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Taking into consideration customer and partner requests, Microsoft will sell Windows XP for another 5 months

In a recent press release Microsoft announced it will extend sales of its Windows XP operating system to OEMs and retail channels for five months over the initial end date, through June 30, 2008. The move comes after a great amount of feedback from customers and partners regarding the original end-of-sale date of January 31, 2008.

Mike Nash, the corporate vice president of Windows Product Management, stated, "While we’ve been pleased with the positive response we’ve seen and heard from customers using Windows Vista, there are some customers who need a little more time to make the switch to Windows Vista."

Nash went on to say that Microsoft's original policy of a four-year availability of operating systems to OEM and retail channels had been established in 2002. However, due to the delays in the launch of Windows Vista, Microsoft felt that offering Windows XP for sale for an additional five months would make more sense.

When asked about what Microsoft was hearing in terms of feedback from customers regarding Windows Vista Nash stated, "With more than 60 million licenses sold as of this summer, Windows Vista is on track to be the fastest-selling operating system in Microsoft’s history."

Microsoft's Nash feels that the strong sales thus far are due to the doubling of sales of pre-built desktop and laptop computers bundled with Windows Vista as the primary OS. However, recently Microsoft also decided to offer OEMs theoption to let customers downgrade from Windows Vista to Windows XP.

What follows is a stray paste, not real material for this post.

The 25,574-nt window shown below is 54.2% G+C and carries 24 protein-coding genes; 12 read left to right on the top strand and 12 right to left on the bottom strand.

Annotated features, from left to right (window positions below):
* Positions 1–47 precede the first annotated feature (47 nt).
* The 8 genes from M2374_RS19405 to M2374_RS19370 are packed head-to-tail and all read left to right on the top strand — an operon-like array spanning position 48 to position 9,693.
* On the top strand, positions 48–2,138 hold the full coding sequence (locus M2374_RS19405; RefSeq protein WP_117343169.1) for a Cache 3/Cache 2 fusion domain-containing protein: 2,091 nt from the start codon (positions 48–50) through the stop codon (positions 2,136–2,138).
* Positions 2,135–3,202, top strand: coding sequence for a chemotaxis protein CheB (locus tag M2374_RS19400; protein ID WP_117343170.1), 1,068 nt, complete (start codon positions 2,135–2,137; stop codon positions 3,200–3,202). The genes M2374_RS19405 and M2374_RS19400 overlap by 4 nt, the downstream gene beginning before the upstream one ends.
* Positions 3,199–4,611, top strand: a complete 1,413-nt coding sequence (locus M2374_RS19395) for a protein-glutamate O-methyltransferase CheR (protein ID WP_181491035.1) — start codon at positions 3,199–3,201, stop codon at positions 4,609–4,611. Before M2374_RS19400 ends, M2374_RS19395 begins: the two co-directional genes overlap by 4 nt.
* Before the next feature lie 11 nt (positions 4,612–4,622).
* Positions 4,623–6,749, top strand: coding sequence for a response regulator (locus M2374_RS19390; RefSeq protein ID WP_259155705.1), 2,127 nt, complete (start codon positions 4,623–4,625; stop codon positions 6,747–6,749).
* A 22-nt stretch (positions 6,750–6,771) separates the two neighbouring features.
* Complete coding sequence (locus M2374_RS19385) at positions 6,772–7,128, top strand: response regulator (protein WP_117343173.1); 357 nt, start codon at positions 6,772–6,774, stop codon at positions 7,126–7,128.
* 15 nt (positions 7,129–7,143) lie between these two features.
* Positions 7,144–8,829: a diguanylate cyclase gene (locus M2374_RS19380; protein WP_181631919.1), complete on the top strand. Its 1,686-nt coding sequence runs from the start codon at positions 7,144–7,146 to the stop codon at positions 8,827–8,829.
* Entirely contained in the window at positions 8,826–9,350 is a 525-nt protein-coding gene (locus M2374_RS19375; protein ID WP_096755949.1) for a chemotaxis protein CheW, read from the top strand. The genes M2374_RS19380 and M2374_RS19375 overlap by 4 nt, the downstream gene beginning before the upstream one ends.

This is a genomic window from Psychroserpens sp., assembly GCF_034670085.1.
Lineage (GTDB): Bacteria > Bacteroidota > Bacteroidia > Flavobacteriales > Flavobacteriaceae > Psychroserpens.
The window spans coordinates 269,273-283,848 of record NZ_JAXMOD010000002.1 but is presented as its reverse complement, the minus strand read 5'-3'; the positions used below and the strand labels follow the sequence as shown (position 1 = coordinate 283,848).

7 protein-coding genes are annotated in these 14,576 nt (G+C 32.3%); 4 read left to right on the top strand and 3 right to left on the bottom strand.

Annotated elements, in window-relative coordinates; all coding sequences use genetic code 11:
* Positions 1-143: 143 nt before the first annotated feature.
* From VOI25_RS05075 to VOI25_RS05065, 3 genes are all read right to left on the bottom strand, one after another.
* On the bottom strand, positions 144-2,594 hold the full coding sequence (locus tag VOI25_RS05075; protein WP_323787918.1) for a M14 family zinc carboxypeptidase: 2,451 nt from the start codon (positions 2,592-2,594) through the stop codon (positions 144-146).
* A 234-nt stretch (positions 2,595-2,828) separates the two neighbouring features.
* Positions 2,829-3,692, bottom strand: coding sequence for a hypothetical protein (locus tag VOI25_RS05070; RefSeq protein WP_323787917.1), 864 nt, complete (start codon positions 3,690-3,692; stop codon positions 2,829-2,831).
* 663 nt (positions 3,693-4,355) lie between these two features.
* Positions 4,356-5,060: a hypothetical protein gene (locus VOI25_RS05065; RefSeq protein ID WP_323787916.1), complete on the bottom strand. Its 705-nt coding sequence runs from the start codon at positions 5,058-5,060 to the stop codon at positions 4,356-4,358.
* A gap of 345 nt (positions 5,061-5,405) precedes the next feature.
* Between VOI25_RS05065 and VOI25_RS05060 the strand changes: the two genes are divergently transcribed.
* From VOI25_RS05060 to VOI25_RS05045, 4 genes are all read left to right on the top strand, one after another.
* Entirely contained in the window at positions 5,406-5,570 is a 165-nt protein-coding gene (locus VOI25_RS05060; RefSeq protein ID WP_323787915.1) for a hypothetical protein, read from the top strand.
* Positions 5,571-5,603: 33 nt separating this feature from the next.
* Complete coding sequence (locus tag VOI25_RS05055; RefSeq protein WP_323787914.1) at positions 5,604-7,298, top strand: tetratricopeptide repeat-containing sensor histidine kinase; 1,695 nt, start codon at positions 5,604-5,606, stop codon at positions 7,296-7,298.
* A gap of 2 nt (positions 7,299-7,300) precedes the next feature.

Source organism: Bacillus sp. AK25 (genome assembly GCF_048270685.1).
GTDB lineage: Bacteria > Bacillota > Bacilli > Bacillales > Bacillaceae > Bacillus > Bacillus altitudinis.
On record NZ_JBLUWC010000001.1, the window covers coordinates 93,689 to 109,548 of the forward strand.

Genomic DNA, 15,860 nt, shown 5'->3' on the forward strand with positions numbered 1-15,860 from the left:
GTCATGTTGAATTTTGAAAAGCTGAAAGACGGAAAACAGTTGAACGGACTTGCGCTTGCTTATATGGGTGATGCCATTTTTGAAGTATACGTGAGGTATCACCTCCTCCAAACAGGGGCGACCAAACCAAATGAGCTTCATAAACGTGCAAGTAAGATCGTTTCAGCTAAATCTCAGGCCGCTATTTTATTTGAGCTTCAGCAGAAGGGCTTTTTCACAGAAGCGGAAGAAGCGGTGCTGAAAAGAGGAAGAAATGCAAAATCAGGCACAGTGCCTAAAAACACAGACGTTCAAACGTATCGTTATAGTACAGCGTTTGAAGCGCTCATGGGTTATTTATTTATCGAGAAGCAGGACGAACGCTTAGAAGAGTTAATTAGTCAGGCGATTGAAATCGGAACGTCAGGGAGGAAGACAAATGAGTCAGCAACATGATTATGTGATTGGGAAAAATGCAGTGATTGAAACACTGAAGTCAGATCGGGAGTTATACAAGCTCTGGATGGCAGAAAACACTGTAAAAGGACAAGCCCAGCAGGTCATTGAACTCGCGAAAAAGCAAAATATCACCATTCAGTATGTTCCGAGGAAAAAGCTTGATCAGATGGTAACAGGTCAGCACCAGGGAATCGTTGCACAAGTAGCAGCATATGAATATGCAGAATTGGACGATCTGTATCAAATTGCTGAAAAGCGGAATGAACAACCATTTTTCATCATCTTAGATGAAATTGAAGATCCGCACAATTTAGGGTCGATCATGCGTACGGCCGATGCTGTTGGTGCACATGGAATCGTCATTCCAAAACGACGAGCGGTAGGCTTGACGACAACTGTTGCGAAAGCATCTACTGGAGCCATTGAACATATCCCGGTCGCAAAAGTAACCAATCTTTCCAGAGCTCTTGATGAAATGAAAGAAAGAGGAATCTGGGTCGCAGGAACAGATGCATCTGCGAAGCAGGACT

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RE: You can't force ..
By darkpaw on 9/28/2007 2:34:27 PM , Rating: 2
Cores don't matter for licensing. MS decided when multi-core processors first became available that they would license per socket. XP pro (and Vista too afaik) for example is good for two sockets, doesn't matter if thats 2, 4, 8, or in the future 16+ actual cores.

As for the rest, POS systems like the autoshop one you mentioned have no need to upgrade because the many of the programs are written for old OS like DOS and are not networked directly to the Internet so security isn't a big issue. MS doesn't really care all that much about upgrades anyways, 90%+ of the sales are from new machine purchases with OEM installs.


RE: You can't force ..
By acer905 on 9/28/2007 2:56:01 PM , Rating: 2
LOl, when i first read that, i thought you meant the other type of POS, which does work well in that sentence... Stupid double acronyms


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